Christmas is an incredibly difficult time for some. Images of the ‘perfect Christmas’ are everywhere – adverts, magazines and all over social media – and can be a painful reminder of the restrictions either physically or emotionally that this time of year brings for some.
This is something Anikka, founder of Not Another Bunch Of Flowers knows only too well, having been treated for cancer over the Christmas period.
‘Living with cancer is hard,’ says Anikka. ‘It’s relentless, exhausting and emotional and people forget that treatment drags on and on and takes its toll. And when you are unwell during the Christmas festivities these feelings can be amplified. The days are shorter and the nights longer, colder and darker. Suddenly everyone is out and about having fun, going shopping and having parties. Social media is flooded with images of everything you are missing out on and you can end up feeling even more isolated. There is also that unspeakable question, could this be my last Christmas?’
But knowing that you are loved and supported can really help.
Anikka’s cancer diagnosis inspired her to set up Not Another Bunch Of Flowers – a gift site that specialises in thoughtful gifts and cards for people going through difficult times.
Anikka has provided some tips to help you buy a suitable and meaningful gift for someone struggling this Christmas, whether it is simply a difficult time of year having lost someone dear to them, if they are suffering from a serious illness, are going through a nasty divorce or are simply under the weather.
Flowers are lovely, but tend to be the first thing that people think of when someone is sick, so the result can often be an overwhelming number. Why not send a thoughtful gift that will stand out from all of the flowers and last longer?
Practical gifts are greatly appreciated…
A care package full of useful items is always a hit!
…as are little treats
Treats to lift the spirits will also go down well. We may spend more time cozied up at home as we recover from surgery, our latest treatment session or are feeling sad or depressed, so comforting, cosy or pampering gifts are much appreciated. Think pretty lounge-wear, cosy hot water bottles, a natural bath oil, magazines, blankets, comfy bed socks and candles.
Avoid anything too clinical
Some gifts might appear to be really useful such as a thermometer, or a giant size tub of E45, but gifts that are too clinical only act to reaffirm that we are unwell. Something to take our minds off this and make us feel more ‘normal’ is much more appreciated.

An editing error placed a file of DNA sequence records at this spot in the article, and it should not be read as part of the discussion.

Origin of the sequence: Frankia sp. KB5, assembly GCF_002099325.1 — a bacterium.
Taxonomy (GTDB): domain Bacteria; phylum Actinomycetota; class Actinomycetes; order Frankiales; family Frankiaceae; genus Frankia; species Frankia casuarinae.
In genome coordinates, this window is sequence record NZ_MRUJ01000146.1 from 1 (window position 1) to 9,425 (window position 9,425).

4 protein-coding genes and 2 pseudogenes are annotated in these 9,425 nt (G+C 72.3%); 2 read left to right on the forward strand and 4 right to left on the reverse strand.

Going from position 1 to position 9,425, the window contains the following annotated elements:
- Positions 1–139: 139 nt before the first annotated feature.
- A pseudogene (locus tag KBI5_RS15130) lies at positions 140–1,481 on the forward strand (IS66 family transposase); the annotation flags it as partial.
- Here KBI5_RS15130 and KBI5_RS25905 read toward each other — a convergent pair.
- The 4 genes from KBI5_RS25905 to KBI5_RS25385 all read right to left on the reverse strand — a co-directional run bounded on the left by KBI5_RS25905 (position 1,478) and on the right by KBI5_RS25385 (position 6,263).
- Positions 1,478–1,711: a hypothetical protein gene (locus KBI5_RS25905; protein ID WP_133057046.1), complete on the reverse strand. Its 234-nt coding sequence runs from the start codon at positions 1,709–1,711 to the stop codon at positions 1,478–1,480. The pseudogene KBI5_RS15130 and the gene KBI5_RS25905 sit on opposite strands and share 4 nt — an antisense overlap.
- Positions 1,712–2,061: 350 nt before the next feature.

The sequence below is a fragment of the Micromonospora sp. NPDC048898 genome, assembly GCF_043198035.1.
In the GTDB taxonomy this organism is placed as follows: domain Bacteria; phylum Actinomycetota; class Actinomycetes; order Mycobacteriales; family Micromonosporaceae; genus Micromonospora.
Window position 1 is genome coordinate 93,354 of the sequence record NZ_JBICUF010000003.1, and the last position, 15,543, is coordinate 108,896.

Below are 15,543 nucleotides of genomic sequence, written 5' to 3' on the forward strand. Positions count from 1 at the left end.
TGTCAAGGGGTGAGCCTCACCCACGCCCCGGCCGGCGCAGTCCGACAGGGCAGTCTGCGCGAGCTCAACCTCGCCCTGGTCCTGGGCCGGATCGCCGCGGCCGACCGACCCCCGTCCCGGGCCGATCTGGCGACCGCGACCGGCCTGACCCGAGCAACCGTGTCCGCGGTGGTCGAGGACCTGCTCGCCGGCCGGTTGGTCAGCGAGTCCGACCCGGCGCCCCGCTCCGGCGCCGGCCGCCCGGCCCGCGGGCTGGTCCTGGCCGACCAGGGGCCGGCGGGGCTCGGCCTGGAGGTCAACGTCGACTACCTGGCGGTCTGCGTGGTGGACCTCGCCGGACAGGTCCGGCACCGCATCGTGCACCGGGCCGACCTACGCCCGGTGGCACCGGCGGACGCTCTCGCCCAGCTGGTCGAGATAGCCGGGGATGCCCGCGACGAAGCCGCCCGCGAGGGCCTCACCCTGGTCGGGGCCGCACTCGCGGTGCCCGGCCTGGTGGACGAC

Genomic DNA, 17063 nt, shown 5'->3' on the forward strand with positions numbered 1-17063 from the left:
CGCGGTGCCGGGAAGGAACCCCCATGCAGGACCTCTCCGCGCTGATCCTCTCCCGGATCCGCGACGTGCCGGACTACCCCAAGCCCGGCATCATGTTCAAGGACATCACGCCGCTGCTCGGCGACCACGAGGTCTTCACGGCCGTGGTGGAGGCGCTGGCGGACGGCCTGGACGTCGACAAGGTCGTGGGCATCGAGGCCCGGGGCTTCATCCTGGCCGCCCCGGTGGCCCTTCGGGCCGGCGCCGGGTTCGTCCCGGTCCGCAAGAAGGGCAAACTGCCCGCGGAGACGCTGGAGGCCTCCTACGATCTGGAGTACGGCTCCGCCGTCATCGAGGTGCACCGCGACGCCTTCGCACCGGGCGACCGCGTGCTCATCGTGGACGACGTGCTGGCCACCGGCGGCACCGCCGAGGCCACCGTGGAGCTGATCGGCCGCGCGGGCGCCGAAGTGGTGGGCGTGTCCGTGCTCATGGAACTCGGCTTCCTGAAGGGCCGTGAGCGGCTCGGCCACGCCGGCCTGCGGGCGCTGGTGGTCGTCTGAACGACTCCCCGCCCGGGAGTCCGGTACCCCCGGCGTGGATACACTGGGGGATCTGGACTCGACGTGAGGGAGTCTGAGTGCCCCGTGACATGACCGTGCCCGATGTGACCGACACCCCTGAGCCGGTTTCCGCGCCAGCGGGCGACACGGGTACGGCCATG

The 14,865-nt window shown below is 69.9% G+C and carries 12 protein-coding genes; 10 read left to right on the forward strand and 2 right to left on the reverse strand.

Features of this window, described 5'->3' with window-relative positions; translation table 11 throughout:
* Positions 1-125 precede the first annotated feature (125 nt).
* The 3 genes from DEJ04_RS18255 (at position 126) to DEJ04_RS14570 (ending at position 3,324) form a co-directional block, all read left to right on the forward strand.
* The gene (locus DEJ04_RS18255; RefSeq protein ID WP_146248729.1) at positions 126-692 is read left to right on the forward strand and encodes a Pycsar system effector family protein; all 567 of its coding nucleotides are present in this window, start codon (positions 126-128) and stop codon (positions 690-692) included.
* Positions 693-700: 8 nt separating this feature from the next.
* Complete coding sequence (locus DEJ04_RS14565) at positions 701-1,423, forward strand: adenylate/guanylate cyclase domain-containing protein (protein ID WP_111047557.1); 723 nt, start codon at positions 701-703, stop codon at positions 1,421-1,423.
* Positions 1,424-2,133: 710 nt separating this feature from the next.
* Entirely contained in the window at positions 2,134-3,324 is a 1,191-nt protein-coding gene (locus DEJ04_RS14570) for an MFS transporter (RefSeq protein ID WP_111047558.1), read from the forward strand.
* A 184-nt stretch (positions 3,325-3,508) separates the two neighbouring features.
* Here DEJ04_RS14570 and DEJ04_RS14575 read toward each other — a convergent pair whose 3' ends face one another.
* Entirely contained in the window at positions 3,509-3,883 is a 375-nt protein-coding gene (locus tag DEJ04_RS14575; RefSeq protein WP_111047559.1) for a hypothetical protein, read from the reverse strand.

Be aware of ingredients
Some cancer patients, for example, are advised to or opt to avoid certain ingredients. They may choose to cut sugar and/or dairy out of their diet, meaning edible treats such as cakes, chocolates and candy may go to waste. Similarly with pampering treats, many cancer patients prefer more natural toiletries that don’t contain nasties such as parabens and SLS. They may also find strong fragrances nauseating and there are some essential oils that are best avoided during treatment. So if you are selecting some body and bath treats, natural and organic is probably best.
It is probably safer to avoid comedy gifts
OK, if you’re very close to your friend, and you know for sure that they will find the gift funny, then go for it – anything to cheer us up is very welcome. However, if you’re not sure, I would avoid it. You don’t want to belittle their feelings with a gift that ends up upsetting them rather than making them laugh.
Be very careful with self-help books
There are thousands of self-help books out there and many offer conflicting advice and opinions, leading to feelings of confusion and fear. Others unfortunately do not have a happy ending. So, if you want to send your friend some helpful books, ensure the message is encouraging and positive and that they don’t scaremonger. Most people are likely to have researched their own information including alternative and holistic therapies so respect their decisions and try not to interfere or comment on them.
Speak from the heart
When choosing the words to accompany your gift, speak from heart. Try to avoid meaningless clichés and platitudes such as ‘you’ll be fine’ as it belittles our very real fears. We have some specific Christmas cards that recognise this year might be a struggle for some. Christmas may not be the most wonderful time of the year for your loved one, so make sure you acknowledge that.
Practical and emotional support is maybe the greatest gift of all
Living with a serious illness or depression is hard, it is relentless, exhausting and emotional. Giving a gift does not have to cost the earth, it could be a matter of giving your time. Anything from helping with the school run, walking the dog, offering a lift to hospital to simply offering a sympathetic ear and a shoulder to cry on may be the greatest gift you could give someone this Christmas.